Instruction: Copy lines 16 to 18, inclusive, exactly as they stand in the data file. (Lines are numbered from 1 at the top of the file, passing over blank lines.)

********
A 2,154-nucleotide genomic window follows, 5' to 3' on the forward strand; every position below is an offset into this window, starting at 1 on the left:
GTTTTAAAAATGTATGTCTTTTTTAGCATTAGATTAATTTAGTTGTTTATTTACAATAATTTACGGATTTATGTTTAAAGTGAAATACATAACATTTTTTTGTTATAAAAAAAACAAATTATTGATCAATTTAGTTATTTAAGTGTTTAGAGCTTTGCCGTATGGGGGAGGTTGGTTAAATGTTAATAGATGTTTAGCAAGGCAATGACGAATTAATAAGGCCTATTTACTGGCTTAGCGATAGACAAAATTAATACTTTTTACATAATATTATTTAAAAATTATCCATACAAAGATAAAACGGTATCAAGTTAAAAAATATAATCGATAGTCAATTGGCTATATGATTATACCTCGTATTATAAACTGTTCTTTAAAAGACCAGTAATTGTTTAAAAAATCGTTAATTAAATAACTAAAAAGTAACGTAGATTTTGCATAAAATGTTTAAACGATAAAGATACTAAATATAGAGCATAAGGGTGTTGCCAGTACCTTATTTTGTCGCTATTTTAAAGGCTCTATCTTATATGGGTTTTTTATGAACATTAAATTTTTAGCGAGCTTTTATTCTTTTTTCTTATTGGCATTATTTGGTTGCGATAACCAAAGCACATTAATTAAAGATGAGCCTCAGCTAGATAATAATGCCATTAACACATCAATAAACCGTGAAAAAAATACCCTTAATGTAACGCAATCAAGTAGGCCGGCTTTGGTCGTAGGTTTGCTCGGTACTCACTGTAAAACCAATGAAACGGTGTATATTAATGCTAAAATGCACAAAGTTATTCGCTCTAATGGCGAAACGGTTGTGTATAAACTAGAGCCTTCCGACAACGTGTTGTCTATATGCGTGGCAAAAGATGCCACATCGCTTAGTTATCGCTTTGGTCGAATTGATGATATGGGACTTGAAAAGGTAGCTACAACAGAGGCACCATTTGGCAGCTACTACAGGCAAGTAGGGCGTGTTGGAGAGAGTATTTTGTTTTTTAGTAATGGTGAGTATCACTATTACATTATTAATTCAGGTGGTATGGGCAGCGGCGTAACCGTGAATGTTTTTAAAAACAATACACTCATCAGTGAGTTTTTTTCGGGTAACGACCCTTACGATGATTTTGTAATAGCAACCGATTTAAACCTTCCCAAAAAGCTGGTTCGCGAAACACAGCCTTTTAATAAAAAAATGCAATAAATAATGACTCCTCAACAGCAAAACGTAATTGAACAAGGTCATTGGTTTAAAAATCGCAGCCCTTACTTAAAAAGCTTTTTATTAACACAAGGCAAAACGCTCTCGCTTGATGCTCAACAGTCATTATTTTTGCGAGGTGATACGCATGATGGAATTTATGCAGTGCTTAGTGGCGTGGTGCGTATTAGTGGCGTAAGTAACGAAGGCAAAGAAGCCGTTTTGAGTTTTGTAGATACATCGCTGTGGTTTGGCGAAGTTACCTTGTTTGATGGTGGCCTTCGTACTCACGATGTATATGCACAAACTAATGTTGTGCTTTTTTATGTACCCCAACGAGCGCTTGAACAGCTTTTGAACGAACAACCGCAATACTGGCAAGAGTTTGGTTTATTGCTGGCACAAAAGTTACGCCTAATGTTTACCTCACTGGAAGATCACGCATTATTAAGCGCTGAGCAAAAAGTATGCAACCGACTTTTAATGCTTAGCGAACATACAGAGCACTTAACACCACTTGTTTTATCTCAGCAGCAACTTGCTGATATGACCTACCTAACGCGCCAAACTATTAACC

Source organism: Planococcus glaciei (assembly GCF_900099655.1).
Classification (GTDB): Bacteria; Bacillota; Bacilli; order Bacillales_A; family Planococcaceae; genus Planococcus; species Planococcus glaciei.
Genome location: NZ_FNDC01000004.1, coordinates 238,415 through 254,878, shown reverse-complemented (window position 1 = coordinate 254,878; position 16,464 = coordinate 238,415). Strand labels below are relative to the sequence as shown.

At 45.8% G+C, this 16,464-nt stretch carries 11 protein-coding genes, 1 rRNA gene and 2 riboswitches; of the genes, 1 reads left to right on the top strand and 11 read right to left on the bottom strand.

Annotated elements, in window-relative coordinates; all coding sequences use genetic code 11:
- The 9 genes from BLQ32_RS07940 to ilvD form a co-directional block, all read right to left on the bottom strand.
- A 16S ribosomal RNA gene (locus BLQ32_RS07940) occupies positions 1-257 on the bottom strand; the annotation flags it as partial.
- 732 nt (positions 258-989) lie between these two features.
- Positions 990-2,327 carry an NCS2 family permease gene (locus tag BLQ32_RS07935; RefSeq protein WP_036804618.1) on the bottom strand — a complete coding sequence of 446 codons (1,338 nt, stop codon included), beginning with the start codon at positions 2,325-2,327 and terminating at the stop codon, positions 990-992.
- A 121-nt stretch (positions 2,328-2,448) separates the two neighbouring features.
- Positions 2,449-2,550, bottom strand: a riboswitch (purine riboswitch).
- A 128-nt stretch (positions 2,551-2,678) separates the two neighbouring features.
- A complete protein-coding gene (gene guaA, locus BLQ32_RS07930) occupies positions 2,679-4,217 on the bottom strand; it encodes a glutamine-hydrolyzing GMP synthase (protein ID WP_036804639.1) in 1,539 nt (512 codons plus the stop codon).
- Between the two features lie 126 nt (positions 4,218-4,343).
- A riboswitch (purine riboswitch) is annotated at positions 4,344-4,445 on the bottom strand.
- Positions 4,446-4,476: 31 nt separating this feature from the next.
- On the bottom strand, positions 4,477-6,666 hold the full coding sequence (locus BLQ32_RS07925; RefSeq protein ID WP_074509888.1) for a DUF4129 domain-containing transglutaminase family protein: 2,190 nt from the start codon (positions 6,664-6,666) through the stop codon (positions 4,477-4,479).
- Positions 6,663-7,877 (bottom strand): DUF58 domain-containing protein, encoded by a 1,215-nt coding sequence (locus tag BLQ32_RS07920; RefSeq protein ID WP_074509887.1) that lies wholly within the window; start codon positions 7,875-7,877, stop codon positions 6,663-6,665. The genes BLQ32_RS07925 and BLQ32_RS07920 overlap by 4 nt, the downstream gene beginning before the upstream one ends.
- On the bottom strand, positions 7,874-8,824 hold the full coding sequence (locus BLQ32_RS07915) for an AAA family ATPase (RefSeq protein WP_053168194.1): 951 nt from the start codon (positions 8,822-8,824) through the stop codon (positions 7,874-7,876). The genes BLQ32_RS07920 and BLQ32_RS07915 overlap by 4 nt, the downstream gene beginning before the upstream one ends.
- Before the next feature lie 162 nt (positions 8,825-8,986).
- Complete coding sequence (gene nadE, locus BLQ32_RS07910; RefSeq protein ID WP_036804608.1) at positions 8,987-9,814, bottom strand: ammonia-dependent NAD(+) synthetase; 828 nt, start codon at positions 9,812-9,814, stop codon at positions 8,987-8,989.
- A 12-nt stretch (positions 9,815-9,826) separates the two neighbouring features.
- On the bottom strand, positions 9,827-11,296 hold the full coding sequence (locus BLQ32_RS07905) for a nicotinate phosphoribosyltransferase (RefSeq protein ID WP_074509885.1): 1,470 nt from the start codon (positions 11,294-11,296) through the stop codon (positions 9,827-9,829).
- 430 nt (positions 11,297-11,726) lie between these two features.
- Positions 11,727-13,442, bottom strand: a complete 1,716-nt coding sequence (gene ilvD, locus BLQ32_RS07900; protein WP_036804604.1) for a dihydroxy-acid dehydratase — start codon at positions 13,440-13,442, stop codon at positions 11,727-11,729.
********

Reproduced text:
- Between the two features lie 126 nt (positions 4,218-4,343).
- A riboswitch (purine riboswitch) is annotated at positions 4,344-4,445 on the bottom strand.
- Positions 4,446-4,476: 31 nt separating this feature from the next.